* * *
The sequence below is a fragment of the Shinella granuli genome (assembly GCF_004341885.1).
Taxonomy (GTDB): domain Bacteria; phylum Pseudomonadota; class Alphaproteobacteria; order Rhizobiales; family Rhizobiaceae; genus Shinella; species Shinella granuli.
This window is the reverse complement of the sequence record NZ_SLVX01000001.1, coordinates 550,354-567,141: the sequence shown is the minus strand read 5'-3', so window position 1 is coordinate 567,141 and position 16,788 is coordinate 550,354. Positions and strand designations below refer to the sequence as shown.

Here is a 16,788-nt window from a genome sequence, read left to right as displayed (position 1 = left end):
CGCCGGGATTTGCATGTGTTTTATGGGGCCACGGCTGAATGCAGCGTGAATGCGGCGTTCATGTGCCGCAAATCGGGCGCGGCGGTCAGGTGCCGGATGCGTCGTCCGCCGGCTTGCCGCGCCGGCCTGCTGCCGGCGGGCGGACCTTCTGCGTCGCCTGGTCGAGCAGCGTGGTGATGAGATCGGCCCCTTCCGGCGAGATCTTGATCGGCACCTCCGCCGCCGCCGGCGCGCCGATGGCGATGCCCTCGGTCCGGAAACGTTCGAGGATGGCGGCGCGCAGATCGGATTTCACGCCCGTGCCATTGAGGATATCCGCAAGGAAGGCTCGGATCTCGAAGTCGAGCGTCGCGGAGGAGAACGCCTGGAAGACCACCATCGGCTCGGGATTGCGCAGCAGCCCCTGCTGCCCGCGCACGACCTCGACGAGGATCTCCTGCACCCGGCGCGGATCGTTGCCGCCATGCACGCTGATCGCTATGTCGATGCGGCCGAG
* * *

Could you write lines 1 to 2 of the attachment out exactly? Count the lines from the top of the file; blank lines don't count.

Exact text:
The sequence below is a fragment of the Shinella granuli genome (assembly GCF_004341885.1).
Taxonomy (GTDB): domain Bacteria; phylum Pseudomonadota; class Alphaproteobacteria; order Rhizobiales; family Rhizobiaceae; genus Shinella; species Shinella granuli.